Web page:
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Brain-Based Therapy with Adults: Evidence-Based Treatment for Everyday Practice provides a straightforward, integrated approach that looks at what we currently know about the brain and how it impacts and informs treatment interventions. Authors John Arden and Lloyd Linford, experts in neuroscience and evidence-based practice, reveal how this new kind of therapy takes into account the uniqueness of each client. Presentation of detailed background and evidence-based?interventions for common adult disorders such as anxiety and depression offers you expert advice you can put into practice immediately.

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The Wiley-Blackwell Handbook of Couples and Family Relationships presents original articles from leading experts that link research, policy, and practice together to reflect the most current knowledge of contemporary relationships. Offers interesting new perspectives on a range of relationship issues facing twenty-first century Western society Helps those who work with couples and families facing with relationship issues Includes practical suggestions for dealing with relationship problems Explores diverse issues, including family structure versus functioning; attachment theory; divorce and family breakdown; communication and conflict; self regulation, partner regulation, and behavior change; care-giving and parenting; relationship education; and therapy and policy implications

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This timesaving resource features: Treatment plan components for 39 behaviorally based presenting problems Over 1,000 prewritten treatment goals, objectives, and interventions—plus space to record your own treatment plan options A step-by-step guide to writing treatment plans that meet the requirements of most insurance companies and third-party payors Includes Evidence-Based Practice Interventions as required by many public funding sources and private insurers PracticePlanners® THE BESTSELLING TREATMENT PLANNING SYSTEM FOR MENTAL HEALTH PROFESSIONALS The Veterans and Active Duty Military Psychotherapy Treatment Planner provides all the elements necessary to quickly and easily develop formal treatment plans that satisfy the demands of HMOs, managed care companies, third-party payors, and state and federal agencies. Features empirically supported, evidence-based treatment interventions Organized around 39 main presenting problems in treating veterans and active duty military personnel, including substance abuse, adjustment to killing, anger management and domestic violence, pre-deployment stress, survivors' guilt, and combat and operational stress reaction Over 1,000 prewritten treatment goals, objectives, and interventions—plus space to record your own treatment plan options Easy-to-use reference format helps locate treatment plan components by behavioral problem Designed to correspond with The Veterans and Active Duty Military Psychotherapy Progress Notes Planner Includes a sample treatment plan that conforms to the requirements of most third-party payors and accrediting agencies including CARF, The Joint Commission (TJC), COA, and the NCQA Additional resources in the PracticePlanners® series: Progress Notes Planners contain complete, prewritten progress notes for each presenting problem in the companion Treatment Planners. Homework Planners feature behaviorally based, ready-to-use assignments to speed treatment and keep clients engaged between sessions. For more information on our PracticePlanners®, including our full line of Treatment Planners, visit us on the Web at: www.wiley.com/practiceplanners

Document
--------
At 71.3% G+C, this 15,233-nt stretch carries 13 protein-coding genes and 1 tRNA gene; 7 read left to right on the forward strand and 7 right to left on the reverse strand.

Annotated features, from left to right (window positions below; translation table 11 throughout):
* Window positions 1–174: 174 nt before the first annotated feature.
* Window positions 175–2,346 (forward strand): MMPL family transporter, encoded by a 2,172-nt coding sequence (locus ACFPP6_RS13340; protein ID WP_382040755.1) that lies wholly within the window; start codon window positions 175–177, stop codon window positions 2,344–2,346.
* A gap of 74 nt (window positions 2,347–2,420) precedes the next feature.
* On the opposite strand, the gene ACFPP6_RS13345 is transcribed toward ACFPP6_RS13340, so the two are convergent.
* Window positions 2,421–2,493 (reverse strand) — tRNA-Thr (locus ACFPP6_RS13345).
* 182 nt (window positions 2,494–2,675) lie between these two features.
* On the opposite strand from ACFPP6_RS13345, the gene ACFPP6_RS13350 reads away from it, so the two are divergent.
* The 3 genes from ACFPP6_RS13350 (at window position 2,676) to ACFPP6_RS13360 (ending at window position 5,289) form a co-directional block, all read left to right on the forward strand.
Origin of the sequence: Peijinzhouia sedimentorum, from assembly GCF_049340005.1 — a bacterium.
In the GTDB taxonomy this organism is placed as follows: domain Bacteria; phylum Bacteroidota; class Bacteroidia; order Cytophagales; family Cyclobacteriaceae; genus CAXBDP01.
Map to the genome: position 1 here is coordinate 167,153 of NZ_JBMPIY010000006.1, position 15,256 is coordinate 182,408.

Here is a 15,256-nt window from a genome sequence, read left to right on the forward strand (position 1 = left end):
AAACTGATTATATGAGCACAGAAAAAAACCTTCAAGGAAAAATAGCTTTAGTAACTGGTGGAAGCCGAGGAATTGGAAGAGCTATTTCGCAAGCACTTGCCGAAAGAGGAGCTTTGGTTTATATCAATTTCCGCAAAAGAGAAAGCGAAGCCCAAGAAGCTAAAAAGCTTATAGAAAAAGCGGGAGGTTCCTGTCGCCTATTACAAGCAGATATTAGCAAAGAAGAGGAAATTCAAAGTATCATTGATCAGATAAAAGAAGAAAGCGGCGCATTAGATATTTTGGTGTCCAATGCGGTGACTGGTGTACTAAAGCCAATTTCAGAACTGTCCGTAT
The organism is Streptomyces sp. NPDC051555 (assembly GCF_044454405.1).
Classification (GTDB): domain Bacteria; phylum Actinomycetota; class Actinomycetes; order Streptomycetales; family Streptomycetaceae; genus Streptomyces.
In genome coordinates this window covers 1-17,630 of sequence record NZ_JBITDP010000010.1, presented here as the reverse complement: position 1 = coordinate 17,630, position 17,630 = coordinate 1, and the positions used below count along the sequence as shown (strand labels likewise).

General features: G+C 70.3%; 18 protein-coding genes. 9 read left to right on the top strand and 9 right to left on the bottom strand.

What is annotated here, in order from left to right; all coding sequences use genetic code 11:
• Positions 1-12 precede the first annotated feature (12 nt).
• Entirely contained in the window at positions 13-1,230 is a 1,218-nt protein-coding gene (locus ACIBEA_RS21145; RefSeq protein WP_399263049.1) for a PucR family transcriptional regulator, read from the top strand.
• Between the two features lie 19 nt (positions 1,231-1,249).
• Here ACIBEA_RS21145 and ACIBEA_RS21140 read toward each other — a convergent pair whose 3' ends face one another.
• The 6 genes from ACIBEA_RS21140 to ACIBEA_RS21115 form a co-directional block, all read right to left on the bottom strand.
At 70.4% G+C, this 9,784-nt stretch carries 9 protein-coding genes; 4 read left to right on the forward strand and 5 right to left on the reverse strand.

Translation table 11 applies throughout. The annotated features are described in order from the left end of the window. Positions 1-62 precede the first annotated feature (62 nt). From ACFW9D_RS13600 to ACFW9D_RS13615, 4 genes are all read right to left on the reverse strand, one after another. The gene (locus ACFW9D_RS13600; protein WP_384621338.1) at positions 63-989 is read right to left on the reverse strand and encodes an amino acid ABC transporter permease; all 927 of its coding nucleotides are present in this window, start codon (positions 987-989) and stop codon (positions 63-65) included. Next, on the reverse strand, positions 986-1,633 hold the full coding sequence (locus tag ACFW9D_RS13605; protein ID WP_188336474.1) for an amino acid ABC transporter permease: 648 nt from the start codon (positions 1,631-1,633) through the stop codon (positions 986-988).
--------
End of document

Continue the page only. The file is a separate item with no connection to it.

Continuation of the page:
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Handbook of Evidence-Based Practice in Clinical Psychology, Volume 2 covers the evidence-based practices now identified for treating adults with a wide range of DSM disorders. Topics include fundamental issues, adult cognitive disorders, substance-related disorders, psychotic, mood, and anxiety disorders, and sexual disorders. Each chapter provides a comprehensive review of the evidence-based practice literature for each disorder and then covers several different treatment types for clinical implementation. Edited by the renowned Peter Sturmey and Michel Hersen and featuring contributions from experts in the field, this reference is ideal for academics, researchers, and libraries.